Plants A to Z

How to Grow African Violets

African violets are among the most popular houseplants in the world, and with good reason. These low-growing, compact plants flower multiple times a year and come in various leaf shapes and colors. African violets may thrive well inside if you follow a few easy principles. With a bit of practice, you can maintain them in bloom almost all year and grow them to be the size of dinner plates.

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Care for African Violets

Bright, warm, and humid environments are ideal for African violets. Water should not come into contact with their leaves since this may cause brown patches. To foster a healthier plant, remove dead blooms and foliage as soon as you notice them.

Check the soil and plant regularly to ensure that no dead leaves have accumulated. This will promote the growth of rot. It's all about balance when it comes to growing these houseplants; you have to ensure that all of the components that go into their care are balanced.

They should be maintained moist enough not to dry out but still exposed to fresh air to avoid becoming too stuffy and exposed to sunshine without injuring the tips of their leaves. Don't be disappointed if your African violets become damaged during the process; it's all part of the process.


The light should be bright but not direct. Fluorescent lamps set 12 to 15 inches above the leaves are often used to cultivate them.


It's critical to use a potting mix that drains effectively. Poor drainage can lead to root rot, which causes the plant to get soggy and lose its leaves, so make sure the plant is never left lying in water for a long time.


Warm water should be used to keep the soil moist, and a high humidity level should be achieved. To avoid damage, avoid allowing water to contact the leaves, except for a gentle misting. When watering, water from below or press the water spout into the soil. Allowing the plant to sit in water is not a good idea.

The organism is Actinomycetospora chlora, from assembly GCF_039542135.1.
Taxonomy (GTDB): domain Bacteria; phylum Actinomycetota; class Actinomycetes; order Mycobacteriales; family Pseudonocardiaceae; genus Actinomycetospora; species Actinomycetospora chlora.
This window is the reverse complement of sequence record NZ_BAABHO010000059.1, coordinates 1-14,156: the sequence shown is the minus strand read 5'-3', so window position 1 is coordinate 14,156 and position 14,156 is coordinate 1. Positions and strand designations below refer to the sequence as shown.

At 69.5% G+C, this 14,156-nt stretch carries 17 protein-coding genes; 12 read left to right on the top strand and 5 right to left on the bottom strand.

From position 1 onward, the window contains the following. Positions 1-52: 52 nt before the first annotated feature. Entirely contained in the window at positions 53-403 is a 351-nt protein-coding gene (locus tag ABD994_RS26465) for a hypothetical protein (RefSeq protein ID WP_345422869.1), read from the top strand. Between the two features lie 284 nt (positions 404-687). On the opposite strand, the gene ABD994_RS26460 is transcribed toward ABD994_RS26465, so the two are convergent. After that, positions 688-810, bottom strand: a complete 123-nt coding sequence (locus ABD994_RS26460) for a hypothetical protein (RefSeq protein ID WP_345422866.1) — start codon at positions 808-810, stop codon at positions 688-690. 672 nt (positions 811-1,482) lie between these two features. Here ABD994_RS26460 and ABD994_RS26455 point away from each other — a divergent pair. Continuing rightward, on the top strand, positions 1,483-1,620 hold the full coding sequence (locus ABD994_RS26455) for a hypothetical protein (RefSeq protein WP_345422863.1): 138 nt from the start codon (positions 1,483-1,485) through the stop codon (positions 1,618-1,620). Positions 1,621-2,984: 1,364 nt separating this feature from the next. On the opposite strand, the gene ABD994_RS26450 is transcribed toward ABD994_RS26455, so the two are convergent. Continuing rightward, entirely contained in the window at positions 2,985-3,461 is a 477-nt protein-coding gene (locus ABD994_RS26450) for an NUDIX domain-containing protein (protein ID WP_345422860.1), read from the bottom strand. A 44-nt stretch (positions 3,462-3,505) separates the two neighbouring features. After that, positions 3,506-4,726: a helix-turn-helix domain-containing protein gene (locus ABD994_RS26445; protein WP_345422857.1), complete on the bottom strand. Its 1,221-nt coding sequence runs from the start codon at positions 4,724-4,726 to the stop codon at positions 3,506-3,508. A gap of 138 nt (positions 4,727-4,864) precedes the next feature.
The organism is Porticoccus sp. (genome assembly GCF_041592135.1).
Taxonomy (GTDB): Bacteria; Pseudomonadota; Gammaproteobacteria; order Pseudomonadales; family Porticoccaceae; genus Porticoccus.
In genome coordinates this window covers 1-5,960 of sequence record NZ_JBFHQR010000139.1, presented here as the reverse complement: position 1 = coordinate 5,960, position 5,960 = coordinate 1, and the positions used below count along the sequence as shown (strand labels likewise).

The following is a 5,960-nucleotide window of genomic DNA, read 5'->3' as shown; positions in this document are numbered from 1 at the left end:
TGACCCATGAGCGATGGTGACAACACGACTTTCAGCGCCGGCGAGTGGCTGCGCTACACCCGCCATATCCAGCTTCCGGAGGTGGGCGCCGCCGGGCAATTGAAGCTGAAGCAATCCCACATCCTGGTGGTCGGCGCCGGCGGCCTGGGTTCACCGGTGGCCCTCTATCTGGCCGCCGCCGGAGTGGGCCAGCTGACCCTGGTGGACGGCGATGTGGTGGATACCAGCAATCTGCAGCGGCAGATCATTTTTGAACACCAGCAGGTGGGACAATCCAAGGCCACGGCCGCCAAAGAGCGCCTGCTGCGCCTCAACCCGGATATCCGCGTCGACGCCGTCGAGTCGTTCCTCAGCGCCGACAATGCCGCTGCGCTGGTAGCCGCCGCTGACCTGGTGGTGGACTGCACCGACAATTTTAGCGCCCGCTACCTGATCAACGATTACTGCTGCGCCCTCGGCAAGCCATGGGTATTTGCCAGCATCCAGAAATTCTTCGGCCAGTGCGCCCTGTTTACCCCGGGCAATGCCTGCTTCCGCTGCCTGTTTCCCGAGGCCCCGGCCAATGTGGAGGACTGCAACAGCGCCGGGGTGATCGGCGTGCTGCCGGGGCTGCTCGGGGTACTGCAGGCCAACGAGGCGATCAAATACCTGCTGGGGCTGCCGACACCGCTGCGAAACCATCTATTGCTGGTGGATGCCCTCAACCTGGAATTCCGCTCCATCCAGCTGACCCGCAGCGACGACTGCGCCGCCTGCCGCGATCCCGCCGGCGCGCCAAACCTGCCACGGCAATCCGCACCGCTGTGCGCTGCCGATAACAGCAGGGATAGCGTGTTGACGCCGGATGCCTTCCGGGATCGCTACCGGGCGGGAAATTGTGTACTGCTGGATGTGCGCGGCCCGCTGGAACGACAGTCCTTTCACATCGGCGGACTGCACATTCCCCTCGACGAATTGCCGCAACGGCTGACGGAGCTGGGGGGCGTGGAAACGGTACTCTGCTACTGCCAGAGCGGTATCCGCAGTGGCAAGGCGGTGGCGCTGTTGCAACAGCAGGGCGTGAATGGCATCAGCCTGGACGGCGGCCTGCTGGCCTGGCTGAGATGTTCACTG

Humidity, Temperature, and Fertilizer

Allow the temperature to not dip below 60 degrees Fahrenheit. At 70 degrees Fahrenheit, they thrive.

Every other week, fertilize with African violet fertilizer.

African Violet Propagation

Leaf cuttings or offsets can be used to propagate African violets. From the side, adult plants occasionally generate plantlets or shoots. Remove these and pot them separately. Removing them also promotes the parent plant to produce more blooms.

African Violet Potting and Repotting

When African violets are slightly underpotted, they thrive. Only re-pot when necessary into a pot one size larger. To re-pot these plants, grab the entire plant, lift it, and place it in a larger container, careful not to harm their root systems.

Falling leaves, overcrowding, and roots that emerge from the soil surface are common symptoms that a plant is stressed and needs to be repotted. Keep an eye out and re-pot if you believe it will be of assistance.

Varieties of African Violets

The S. ionantha plants were first introduced in Germany in 1893. The S. confusa was introduced two years later. Thousands of variants have been created since then.

African violets are now available in single and double blossoms and a variety of hues and leaf shapes. Gloxinia is frequently confused with an African violet. If you like African Violets, you might also appreciate the Streptocarpus species or the Goldfish Plant, which are closely related.

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Elissa Sanci
Elissa Sanci
Elissa Sanci, the owner of the website, and senior writer of New York Garden; graduated from Santa Barbara City College – a famous public school in California with many diverse training professions, and she majored in horticulture.